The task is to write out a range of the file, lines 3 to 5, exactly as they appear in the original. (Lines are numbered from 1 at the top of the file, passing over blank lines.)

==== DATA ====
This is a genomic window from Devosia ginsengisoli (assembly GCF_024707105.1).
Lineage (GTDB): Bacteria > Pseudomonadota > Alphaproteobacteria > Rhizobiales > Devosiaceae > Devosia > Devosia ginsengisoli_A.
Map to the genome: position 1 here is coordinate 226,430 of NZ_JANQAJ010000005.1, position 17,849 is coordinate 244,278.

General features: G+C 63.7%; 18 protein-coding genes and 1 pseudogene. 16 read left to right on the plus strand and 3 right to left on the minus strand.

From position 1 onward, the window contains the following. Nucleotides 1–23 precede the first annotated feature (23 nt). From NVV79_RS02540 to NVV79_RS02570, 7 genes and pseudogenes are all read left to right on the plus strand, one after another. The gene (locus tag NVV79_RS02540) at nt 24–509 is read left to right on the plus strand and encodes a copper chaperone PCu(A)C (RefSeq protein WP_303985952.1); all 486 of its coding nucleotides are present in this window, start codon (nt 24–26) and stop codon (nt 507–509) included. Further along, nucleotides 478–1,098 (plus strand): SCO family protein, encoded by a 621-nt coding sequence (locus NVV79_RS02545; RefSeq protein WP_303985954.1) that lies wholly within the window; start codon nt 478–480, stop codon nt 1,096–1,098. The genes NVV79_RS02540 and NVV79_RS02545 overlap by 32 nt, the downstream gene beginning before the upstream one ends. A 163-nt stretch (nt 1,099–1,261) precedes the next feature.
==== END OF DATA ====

Map to the genome: position 1 here is coordinate 226,430 of NZ_JANQAJ010000005.1, position 17,849 is coordinate 244,278.

General features: G+C 63.7%; 18 protein-coding genes and 1 pseudogene. 16 read left to right on the plus strand and 3 right to left on the minus strand.

From position 1 onward, the window contains the following. Nucleotides 1–23 precede the first annotated feature (23 nt). From NVV79_RS02540 to NVV79_RS02570, 7 genes and pseudogenes are all read left to right on the plus strand, one after another. The gene (locus tag NVV79_RS02540) at nt 24–509 is read left to right on the plus strand and encodes a copper chaperone PCu(A)C (RefSeq protein WP_303985952.1); all 486 of its coding nucleotides are present in this window, start codon (nt 24–26) and stop codon (nt 507–509) included. Further along, nucleotides 478–1,098 (plus strand): SCO family protein, encoded by a 621-nt coding sequence (locus NVV79_RS02545; RefSeq protein WP_303985954.1) that lies wholly within the window; start codon nt 478–480, stop codon nt 1,096–1,098. The genes NVV79_RS02540 and NVV79_RS02545 overlap by 32 nt, the downstream gene beginning before the upstream one ends. A 163-nt stretch (nt 1,099–1,261) precedes the next feature.